India’s economic boom in post-1990 era has shown the fastest growth of urban towns with a rise in the number of homeless and relatively poor in cities, says a report of the ministry of housing and urban poverty alleviation.
Released last week by Deputy Chairperson of Planning Commission Montek Singh Ahluwalia, the report states that the share of urban population in the country increased from 25.7 per cent in 1991 to 27.9 per cent in 2001, the biggest jump since 1901 when the share was just 10.3 figures.
Not that the existing cities took the extra burden but there was an addition of about 546 new towns between 1991-2001, created by increased migration of people from rural areas to cities.
“The pressure on cities is increasing due to continuous migration in search of better life,” the report said. From just 1,917 cities in 1901, there are 5,161 cities in 2001.
The situation is expected to worsen with the economic growth pegged at over nine per cent and the report contending that the bigger cities would grow at a much higher rate.
“Of the total 5161 towns, 441 towns - classified as class I cities - are expected to grow at a faster rate,” the report states. The class I cities include all metros along with cities like Hyderabad, Kanpur, Pune, Surat, Lucknow, Nagpur and Jaipur.
The trend, if it continues, would result in more congested cities but then it would also reduce the percentage of poor people in the urban and total population.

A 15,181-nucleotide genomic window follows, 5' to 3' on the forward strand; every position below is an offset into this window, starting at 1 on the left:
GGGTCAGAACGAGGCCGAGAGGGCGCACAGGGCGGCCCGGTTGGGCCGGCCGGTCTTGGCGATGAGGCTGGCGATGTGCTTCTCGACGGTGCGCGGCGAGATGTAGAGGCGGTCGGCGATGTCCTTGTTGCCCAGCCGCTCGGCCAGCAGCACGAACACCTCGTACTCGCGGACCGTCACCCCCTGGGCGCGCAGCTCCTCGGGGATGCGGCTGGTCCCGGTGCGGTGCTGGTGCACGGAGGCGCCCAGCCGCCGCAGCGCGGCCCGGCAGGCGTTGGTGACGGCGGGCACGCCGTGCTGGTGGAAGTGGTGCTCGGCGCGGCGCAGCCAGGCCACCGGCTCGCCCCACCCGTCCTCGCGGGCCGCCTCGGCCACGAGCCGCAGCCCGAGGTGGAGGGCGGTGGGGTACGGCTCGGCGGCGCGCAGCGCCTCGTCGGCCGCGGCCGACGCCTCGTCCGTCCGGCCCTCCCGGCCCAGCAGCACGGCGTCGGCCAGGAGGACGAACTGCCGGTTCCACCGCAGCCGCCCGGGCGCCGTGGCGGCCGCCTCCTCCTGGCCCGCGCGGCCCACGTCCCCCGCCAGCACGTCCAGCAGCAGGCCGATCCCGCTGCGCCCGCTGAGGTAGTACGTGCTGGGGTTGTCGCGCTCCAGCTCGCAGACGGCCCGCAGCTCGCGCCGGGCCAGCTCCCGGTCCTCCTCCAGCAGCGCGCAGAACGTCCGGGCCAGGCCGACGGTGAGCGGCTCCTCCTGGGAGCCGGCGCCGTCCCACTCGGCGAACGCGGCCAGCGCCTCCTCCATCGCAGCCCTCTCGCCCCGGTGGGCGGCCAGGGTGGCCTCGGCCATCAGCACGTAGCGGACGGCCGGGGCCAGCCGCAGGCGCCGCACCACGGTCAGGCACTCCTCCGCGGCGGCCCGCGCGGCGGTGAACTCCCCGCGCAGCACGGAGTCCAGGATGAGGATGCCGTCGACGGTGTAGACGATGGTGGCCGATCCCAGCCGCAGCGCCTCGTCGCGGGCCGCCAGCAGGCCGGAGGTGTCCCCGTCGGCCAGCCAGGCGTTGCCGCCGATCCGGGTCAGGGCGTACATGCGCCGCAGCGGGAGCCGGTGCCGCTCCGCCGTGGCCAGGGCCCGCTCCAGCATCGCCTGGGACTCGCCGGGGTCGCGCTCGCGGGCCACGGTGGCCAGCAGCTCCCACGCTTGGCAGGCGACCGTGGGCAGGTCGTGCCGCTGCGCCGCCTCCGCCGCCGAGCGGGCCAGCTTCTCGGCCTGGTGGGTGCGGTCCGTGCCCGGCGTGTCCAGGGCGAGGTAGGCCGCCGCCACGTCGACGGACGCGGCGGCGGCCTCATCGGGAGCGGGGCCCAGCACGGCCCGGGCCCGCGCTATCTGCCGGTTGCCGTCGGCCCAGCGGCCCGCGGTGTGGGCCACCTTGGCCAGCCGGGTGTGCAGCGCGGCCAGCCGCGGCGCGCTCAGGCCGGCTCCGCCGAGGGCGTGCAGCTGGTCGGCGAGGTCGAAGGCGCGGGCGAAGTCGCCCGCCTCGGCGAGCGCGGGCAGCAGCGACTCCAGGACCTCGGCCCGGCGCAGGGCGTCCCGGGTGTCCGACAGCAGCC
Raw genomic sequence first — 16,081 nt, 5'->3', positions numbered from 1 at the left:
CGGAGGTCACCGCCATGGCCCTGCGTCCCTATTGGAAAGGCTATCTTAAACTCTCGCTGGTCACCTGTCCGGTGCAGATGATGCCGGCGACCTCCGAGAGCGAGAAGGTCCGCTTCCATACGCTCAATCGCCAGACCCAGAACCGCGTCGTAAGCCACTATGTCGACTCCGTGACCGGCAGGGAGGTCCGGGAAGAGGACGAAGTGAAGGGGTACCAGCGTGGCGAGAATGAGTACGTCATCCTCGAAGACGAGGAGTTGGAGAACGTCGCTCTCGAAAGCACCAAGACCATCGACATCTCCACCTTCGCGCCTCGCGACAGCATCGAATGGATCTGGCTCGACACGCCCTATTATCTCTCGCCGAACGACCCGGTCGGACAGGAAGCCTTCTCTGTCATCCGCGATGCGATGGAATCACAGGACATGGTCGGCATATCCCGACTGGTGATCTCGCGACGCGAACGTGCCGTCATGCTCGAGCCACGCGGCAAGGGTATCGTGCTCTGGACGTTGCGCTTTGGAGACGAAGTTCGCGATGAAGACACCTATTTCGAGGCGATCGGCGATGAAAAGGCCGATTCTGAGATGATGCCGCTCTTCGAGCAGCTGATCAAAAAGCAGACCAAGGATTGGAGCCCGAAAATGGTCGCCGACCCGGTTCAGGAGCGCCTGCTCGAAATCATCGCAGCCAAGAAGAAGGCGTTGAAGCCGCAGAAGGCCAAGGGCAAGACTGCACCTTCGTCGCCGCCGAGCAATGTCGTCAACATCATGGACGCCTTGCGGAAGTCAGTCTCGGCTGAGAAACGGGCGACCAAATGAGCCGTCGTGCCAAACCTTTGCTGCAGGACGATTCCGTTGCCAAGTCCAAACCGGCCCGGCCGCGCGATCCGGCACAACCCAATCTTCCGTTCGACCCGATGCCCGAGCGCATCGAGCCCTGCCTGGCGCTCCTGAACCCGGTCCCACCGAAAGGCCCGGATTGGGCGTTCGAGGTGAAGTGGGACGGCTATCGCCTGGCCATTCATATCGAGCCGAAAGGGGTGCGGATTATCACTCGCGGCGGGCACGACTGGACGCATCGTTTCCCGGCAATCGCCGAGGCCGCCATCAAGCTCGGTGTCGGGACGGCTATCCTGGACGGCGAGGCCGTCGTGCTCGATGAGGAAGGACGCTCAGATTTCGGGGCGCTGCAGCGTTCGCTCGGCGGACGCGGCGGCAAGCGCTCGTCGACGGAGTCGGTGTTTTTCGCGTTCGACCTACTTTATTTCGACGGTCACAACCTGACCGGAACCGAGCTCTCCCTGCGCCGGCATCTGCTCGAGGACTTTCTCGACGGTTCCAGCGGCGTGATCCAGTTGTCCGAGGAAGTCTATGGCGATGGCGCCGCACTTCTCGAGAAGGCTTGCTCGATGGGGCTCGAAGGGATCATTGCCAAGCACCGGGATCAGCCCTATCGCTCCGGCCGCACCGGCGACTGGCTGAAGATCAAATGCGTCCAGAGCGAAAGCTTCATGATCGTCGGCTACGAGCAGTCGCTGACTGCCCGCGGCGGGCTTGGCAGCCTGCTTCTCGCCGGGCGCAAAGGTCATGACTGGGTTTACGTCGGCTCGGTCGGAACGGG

The figures projected for 2006-07 of poor in urban population is just 15 per cent as compared to 32.6 per cent in 1993-94. Automatically, it will lead to fall in overall poverty rate from 35.97 per cent in 1993-94 to 19.34 per cent at the end of the current financial year, the report indicates.
The attempts to get cities’ rid of slums would remain a challenge for urban planners as most often the migrating population lands in slums or create their own slum clusters.
The enormity of the situation can be gauged from the fact that 23 per cent of the urban population lives in slums with no or insufficient facilities for hygiene, toilets, drinking water and sanitation. “Growth in slums has become a major problem for planners and policy makers,” the report said, adding that the number of homeless is alarming.
While the government has taken several steps and initiated schemes like Jawahar Lal Nehru National Urban Renewal Mission, the impact has been limited. Now, the government is studying alternative legal system for land tenure to urban poor with emphasis on rehabilitation in active collaboration of the civil society.